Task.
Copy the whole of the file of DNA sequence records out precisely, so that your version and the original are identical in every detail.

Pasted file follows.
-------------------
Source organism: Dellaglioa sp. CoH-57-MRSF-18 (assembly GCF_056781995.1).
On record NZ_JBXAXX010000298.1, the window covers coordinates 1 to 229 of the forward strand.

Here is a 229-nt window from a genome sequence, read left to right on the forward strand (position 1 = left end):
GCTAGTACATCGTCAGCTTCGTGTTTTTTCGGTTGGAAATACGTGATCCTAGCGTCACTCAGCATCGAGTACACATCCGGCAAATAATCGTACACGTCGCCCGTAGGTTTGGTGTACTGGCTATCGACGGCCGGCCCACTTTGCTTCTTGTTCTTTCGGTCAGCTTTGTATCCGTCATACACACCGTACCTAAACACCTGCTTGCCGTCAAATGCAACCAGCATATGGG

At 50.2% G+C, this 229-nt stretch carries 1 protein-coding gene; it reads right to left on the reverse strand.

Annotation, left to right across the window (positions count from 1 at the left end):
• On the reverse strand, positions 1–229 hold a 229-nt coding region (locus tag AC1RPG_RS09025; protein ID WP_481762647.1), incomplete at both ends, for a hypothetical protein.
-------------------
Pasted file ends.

Source organism: Dellaglioa sp. CoH-57-MRSF-18 (assembly GCF_056781995.1).
On record NZ_JBXAXX010000298.1, the window covers coordinates 1 to 229 of the forward strand.

Here is a 229-nt window from a genome sequence, read left to right on the forward strand (position 1 = left end):
GCTAGTACATCGTCAGCTTCGTGTTTTTTCGGTTGGAAATACGTGATCCTAGCGTCACTCAGCATCGAGTACACATCCGGCAAATAATCGTACACGTCGCCCGTAGGTTTGGTGTACTGGCTATCGACGGCCGGCCCACTTTGCTTCTTGTTCTTTCGGTCAGCTTTGTATCCGTCATACACACCGTACCTAAACACCTGCTTGCCGTCAAATGCAACCAGCATATGGG

At 50.2% G+C, this 229-nt stretch carries 1 protein-coding gene; it reads right to left on the reverse strand.

Annotation, left to right across the window (positions count from 1 at the left end):
• On the reverse strand, positions 1–229 hold a 229-nt coding region (locus tag AC1RPG_RS09025; protein ID WP_481762647.1), incomplete at both ends, for a hypothetical protein.